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Using AI To Build a Better Organoid

Using AI To Build a Better Organoid content piece image
Colorectal cells grown into organoids. Credit: Hubrecht Organoid Technology/ National Cancer Institute
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The next breakthrough for artificial intelligence may help scientists design and print smarter cell structures that mimic human organs - thereby reducing trial-and-error and costs while contributing to new methods to fight disease and improve human health.

These three-dimensional cell structures are called organoids - they can be designed to exhibit unique organ function and are used to conduct complex research on human tissue physiology, genetic diseases, organ-specific infectious diseases and cancer. Organoids can replicate development of native tissue in the architecture, function, cellular composition and transcriptional profile of almost any organ.

But, there are limitations. Current methods of manufacturing organoids have yet to demonstrate consistent and robust extraction of mature organoids from renewable cells. This is where AI comes into the picture - designing and testing organoids utilizing computers rather than traditional lab methods.

Ipsita Banerjee at the University of Pittsburgh Swanson School of Engineering, together with a multi-disciplinary team of several co-principal investigators, recently received a $500,000 award from the National Science Foundation to realize their vision of scalable production of high-quality organoids.

“Our vision is to enable organoid technology to finally realize its potential in clinical research and drug development,” said Banerjee, professor of chemical and petroleum engineering. “This breakthrough research will benefit society and the healthcare system at large by creating a more efficient, effective and sustainable way to design these structures.”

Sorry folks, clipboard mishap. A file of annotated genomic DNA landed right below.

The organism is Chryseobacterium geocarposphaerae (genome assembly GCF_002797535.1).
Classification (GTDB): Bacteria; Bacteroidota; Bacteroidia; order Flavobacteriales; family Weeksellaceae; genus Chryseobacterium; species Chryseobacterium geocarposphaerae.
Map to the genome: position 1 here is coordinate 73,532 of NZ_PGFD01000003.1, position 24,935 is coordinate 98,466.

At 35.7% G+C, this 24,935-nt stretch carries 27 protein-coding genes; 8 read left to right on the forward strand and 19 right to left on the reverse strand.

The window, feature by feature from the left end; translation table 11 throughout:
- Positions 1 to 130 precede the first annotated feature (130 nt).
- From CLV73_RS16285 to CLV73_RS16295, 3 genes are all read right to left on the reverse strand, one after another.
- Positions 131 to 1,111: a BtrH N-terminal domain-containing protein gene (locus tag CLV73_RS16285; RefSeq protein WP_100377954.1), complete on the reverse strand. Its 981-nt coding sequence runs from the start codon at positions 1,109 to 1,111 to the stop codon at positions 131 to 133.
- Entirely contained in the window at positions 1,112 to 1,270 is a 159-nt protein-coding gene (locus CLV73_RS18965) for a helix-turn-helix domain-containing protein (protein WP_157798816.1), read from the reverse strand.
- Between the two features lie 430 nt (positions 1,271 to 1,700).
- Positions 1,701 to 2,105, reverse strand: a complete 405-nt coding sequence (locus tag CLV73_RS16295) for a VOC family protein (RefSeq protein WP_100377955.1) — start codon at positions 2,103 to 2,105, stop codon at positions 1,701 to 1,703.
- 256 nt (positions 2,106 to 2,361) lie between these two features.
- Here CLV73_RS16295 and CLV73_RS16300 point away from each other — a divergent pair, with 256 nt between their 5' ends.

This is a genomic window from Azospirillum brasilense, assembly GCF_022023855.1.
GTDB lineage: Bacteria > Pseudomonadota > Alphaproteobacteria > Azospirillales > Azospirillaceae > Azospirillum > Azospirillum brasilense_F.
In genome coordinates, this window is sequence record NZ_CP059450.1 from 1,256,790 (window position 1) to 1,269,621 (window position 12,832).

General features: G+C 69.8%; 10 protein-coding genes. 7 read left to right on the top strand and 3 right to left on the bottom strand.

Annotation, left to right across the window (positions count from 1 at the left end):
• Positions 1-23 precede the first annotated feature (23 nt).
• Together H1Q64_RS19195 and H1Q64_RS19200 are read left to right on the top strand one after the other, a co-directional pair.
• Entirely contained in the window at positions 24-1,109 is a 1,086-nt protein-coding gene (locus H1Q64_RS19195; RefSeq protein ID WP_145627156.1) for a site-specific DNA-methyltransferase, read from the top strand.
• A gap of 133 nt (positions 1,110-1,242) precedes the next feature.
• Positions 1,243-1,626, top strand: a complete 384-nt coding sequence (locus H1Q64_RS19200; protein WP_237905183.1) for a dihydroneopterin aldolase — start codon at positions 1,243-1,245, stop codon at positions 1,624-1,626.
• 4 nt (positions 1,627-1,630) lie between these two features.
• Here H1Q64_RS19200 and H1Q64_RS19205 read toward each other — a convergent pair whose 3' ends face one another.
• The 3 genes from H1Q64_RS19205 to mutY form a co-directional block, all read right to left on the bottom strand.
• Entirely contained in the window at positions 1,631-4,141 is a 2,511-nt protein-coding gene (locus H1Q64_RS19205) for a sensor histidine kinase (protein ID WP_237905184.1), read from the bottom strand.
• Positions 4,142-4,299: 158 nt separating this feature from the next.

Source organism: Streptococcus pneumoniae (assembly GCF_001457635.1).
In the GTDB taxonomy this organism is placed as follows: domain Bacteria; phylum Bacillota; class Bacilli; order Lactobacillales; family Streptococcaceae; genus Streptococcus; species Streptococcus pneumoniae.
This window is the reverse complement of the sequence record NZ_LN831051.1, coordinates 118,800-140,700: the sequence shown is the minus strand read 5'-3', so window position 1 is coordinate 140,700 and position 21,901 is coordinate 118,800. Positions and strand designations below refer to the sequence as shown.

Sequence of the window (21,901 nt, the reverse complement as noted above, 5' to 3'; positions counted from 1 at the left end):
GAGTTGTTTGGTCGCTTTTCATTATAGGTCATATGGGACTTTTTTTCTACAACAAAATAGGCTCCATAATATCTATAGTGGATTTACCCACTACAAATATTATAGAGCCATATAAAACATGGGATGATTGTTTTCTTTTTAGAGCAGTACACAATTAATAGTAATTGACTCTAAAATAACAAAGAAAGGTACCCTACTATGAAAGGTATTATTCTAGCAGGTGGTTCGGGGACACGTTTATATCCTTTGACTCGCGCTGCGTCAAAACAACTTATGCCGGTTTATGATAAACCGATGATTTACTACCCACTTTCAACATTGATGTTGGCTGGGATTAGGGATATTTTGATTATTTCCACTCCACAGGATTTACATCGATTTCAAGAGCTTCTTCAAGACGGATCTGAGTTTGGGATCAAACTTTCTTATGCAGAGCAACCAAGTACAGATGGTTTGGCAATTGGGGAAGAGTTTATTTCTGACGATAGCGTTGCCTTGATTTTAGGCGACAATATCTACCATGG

Most organoid production relies on chemical experiments, but Banerjee’s approach involves engaging mechano-transduction pathways, or the process in which cells respond to mechanical stimuli, to regulate manufacturing while also exploiting cytoskeletal rearrangements that are part of the organoid phenotype. The mechano-transduction will be controlled by bioprinting the organoid phenotype, while machine learning models will identify signature cytoskeletal states associated with the phenotype.

The team predicts using artificial intelligence models will also enhance accuracy in predictions of organoid behavior for further research.

“Central to our goal of organoid manufacturing is the integration of bioprinting and artificial intelligence to enable automated and non-invasive learning of different types of organoids,” Banerjee explained. “Bioprinting also will enable us to scale up the production of these structures in quantity and quality over time, without the restrictions we currently face using traditional methods.”

This will be the first attempt to create a roadmap to producing high quality organoids, as well as integrate quality control in the manufacturing pipeline.

“This will be a novel application of artificial intelligence techniques in the organoid research field,” said Shandong Wu, a co-principal investigator for the project and artificial intelligence expert in the Department of Radiology at the University of Pittsburgh. “In recent years, artificial intelligence, especially machine learning, has shown transformative power in analyzing medical imaging data. The adoption of machine learning into biological image processing will create an innovative avenue for robust organoid function assessment.”

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